Daily Management Review

Why Aramco's IPO is a juicy contract for investment banks


When there was news that Saudi Arabia announced possible IPO of its state-owned oil company in January, the first reaction on Wall Street was a shock.

Later, however, Dubai - the financial center of the Middle East - received a lot of calls from bankers in London and New York.

Investment banks around the world wanted like to join those who will participate in this placement. Apparently, the new opportunity promised to become a new gold rush.

Saudi Aramco was pre-estimated at $ 2 trillion. Yet, the kingdom is planning to sell many state-owned assets to reduce its dependence on oil and to strengthen the finances. The bonds are expected to bring $ 15 billion.

Saudi Arabia looks increasingly promising for development of investment banking services, given the global recession and the results of the UK referendum.

Market participants say that Saudi Arabia is one of hot-topics in banks’ couloirs.

During the first five months of this year, the banking fees in the Kingdom rose by about a third to $ 100 million, according to the Freeman & Co. This is only part of what banks receive in the US and Europe, but work on diversification has only just begun.

In pursuit to gain a maximum advantage, international banks are actively increasing staff in Riyadh, including top management. At that, HSBC Holdings Plc and JPMorgan Chase & Co. seem to be the race’s leaders.

HSBC is supporting privatization of the Saudi Arabian stock exchange and potential separation of Saudi Electricity Co. In addition, Stuart Gulliver, the executive director of the London-based bank, is regularly seeing the kingdom’s decision makers.

As a result, two HSBC bankers have recently received jobs in the government. CEO for the Middle East, Mohammad Al Tuwaijri, was appointed deputy minister of economy and planning, and Fahad Al-Saif stood at the head of the debt management department, which will be responsible for the first international placement of the kingdom’s bonds.

HSBC and of JPMorgan, along with Citigroup, have been selected to organize this placement a few days ago.

JPMorgan acts as investment adviser on Uber for Saudi Public Investment Fund. The investments are estimated at $ 3.5 billion. Since the beginning of the year, the largest US bank increased its staff in the kingdom by 10%.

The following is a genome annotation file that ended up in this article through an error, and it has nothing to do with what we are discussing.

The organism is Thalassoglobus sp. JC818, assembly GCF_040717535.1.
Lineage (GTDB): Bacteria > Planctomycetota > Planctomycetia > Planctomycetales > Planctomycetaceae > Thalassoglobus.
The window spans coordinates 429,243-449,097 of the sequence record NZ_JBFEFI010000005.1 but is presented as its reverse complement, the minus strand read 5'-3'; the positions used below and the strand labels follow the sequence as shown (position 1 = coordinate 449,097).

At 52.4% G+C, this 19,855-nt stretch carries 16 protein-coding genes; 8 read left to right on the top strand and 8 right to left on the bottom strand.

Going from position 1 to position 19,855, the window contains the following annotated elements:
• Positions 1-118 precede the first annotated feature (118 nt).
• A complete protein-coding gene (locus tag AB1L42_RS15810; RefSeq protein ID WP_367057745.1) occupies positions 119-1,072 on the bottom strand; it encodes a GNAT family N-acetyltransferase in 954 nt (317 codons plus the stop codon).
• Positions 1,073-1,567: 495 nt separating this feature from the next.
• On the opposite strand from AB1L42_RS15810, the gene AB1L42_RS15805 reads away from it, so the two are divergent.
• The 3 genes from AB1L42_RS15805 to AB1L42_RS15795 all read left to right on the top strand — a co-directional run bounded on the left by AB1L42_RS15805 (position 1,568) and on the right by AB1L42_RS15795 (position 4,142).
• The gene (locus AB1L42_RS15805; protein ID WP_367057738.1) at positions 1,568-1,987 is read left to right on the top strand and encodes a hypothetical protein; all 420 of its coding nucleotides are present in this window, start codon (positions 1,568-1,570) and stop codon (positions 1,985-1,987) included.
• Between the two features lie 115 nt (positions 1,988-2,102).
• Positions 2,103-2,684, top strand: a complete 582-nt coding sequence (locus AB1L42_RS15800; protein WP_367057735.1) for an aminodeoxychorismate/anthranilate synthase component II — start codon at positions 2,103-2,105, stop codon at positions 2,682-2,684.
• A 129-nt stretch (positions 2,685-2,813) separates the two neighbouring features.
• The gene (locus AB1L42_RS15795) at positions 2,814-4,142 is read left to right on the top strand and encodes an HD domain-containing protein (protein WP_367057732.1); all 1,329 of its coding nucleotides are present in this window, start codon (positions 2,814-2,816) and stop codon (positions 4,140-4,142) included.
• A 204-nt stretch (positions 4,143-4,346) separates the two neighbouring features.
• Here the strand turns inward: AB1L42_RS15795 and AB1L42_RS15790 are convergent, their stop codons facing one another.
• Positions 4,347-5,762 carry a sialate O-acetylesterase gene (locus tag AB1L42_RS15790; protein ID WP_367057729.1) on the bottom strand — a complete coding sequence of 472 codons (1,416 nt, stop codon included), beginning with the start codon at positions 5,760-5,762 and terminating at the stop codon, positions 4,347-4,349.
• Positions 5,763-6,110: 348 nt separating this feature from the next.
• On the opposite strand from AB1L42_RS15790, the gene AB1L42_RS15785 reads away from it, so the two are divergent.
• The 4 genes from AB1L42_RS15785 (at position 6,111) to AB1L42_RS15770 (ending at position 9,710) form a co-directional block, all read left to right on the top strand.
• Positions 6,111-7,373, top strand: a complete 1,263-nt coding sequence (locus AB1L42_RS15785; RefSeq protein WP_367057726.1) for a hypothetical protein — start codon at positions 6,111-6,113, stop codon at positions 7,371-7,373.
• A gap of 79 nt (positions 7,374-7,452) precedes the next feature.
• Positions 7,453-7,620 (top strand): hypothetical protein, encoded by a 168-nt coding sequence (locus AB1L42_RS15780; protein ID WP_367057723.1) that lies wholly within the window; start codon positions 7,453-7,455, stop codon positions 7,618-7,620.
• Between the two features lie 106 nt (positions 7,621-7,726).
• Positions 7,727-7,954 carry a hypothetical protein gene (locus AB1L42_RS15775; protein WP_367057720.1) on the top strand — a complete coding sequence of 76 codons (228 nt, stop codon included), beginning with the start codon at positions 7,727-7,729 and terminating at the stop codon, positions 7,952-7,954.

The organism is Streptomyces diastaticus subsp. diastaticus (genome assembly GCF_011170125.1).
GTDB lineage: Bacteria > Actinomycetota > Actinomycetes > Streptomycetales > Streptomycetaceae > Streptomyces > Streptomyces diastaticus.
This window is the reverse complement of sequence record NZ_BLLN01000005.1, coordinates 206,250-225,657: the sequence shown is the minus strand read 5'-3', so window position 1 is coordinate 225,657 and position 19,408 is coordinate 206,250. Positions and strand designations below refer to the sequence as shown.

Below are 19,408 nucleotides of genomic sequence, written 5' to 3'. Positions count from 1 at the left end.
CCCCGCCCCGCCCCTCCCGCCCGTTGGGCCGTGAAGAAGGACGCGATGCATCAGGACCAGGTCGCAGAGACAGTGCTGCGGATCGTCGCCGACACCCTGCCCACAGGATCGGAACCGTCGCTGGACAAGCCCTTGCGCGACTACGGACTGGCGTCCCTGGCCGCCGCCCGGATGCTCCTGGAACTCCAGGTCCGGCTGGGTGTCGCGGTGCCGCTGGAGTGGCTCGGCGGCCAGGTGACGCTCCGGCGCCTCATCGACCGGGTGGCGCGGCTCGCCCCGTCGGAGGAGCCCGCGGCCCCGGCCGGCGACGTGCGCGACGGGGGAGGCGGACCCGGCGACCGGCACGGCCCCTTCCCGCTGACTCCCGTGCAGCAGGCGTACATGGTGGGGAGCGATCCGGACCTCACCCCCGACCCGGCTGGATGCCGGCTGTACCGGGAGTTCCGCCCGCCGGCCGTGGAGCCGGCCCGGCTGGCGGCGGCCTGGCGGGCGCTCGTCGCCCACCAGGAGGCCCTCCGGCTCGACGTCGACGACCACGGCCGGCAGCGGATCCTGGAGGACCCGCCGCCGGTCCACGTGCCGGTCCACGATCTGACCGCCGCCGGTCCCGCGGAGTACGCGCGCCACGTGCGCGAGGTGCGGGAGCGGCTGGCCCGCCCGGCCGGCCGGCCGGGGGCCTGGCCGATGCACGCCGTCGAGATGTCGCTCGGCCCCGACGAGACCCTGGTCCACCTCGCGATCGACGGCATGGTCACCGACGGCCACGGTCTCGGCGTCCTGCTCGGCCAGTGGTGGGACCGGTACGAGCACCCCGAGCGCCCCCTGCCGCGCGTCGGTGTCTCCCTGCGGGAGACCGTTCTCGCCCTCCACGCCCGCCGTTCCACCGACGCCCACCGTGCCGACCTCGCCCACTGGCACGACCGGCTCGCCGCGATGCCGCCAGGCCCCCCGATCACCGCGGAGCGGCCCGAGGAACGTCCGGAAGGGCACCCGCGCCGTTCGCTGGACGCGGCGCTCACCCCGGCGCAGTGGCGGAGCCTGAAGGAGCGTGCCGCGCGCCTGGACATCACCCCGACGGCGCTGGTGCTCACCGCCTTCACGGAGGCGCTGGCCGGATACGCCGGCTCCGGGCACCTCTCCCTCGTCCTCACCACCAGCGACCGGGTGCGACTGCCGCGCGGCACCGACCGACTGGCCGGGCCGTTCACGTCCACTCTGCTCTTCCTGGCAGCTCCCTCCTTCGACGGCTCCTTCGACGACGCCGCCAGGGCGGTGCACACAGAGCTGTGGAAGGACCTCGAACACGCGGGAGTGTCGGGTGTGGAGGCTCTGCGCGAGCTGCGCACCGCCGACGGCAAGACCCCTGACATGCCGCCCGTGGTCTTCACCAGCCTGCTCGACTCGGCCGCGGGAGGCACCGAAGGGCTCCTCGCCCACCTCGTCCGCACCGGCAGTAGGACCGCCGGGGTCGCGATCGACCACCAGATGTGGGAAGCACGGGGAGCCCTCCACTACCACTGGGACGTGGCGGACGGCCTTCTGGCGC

Deutsche Bank and Morgan Stanley also see a great potential in strengthening the market presence.

Major banks compete not only with each other, but with smaller firms as well. For example, Verus Partners Ltd., an advisory boutique created by former Citigroup bankers in London, helped the Government of Saudi Arabia to draw first loans in the amount of $ 10 billion for 15 years. 

A company of another Citigroup’s former investment banker, Michael Klein, provides strategic advice to the government on Aramco’s upcoming IPO.

Deputy Crown Prince Mohammed bin Salman intends to create the world's largest sovereign wealth fund, as well as to twice increase proportion of foreign investment. This would be a real treat for investment banks.

By now, no one in the Middle East, and perhaps even in emerging markets, have not initiated such deep reforms.

Banks will get at least $ 50 million commission fees for Aramco’s IPO only. In this light, it’s not surprising that bankers are trying to do everything possible to gain access to placing, sale of assets, fund raising and investments. At the same time, they earn on transactions in Saudi Arabia less compared to other regions.

During IPO of National Commercial Bank, bankers, lawyers and accountants shared approximately $ 6.65 million, i.e. only 0.1% of the transaction. The comparable figure in Europe, the Middle East and Africa is 2.7%. Nevertheless, the opportunities for investment banks are too attractive, so they cannot give them up.

source: investors.com

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